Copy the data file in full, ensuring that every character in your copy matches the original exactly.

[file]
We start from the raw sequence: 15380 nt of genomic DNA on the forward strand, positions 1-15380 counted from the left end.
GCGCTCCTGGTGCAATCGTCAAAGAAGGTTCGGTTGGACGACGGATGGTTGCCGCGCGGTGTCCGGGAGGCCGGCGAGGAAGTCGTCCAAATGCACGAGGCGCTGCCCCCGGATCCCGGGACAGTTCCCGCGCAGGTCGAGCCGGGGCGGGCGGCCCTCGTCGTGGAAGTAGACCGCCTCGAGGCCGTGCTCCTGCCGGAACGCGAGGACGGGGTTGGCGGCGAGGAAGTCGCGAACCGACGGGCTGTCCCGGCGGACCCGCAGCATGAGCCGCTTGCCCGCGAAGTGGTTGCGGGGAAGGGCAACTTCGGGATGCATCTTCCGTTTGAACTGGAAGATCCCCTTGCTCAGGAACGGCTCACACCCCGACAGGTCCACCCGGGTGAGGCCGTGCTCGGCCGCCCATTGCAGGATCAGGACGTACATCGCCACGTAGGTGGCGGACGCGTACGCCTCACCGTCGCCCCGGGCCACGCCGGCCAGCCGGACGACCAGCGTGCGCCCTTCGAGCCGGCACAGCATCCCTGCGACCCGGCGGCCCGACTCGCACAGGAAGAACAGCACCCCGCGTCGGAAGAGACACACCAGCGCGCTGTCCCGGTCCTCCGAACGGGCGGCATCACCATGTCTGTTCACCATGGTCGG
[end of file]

We start from the raw sequence: 15380 nt of genomic DNA on the forward strand, positions 1-15380 counted from the left end.
GCGCTCCTGGTGCAATCGTCAAAGAAGGTTCGGTTGGACGACGGATGGTTGCCGCGCGGTGTCCGGGAGGCCGGCGAGGAAGTCGTCCAAATGCACGAGGCGCTGCCCCCGGATCCCGGGACAGTTCCCGCGCAGGTCGAGCCGGGGCGGGCGGCCCTCGTCGTGGAAGTAGACCGCCTCGAGGCCGTGCTCCTGCCGGAACGCGAGGACGGGGTTGGCGGCGAGGAAGTCGCGAACCGACGGGCTGTCCCGGCGGACCCGCAGCATGAGCCGCTTGCCCGCGAAGTGGTTGCGGGGAAGGGCAACTTCGGGATGCATCTTCCGTTTGAACTGGAAGATCCCCTTGCTCAGGAACGGCTCACACCCCGACAGGTCCACCCGGGTGAGGCCGTGCTCGGCCGCCCATTGCAGGATCAGGACGTACATCGCCACGTAGGTGGCGGACGCGTACGCCTCACCGTCGCCCCGGGCCACGCCGGCCAGCCGGACGACCAGCGTGCGCCCTTCGAGCCGGCACAGCATCCCTGCGACCCGGCGGCCCGACTCGCACAGGAAGAACAGCACCCCGCGTCGGAAGAGACACACCAGCGCGCTGTCCCGGTCCTCCGAACGGGCGGCATCACCATGTCTGTTCACCATGGTCGG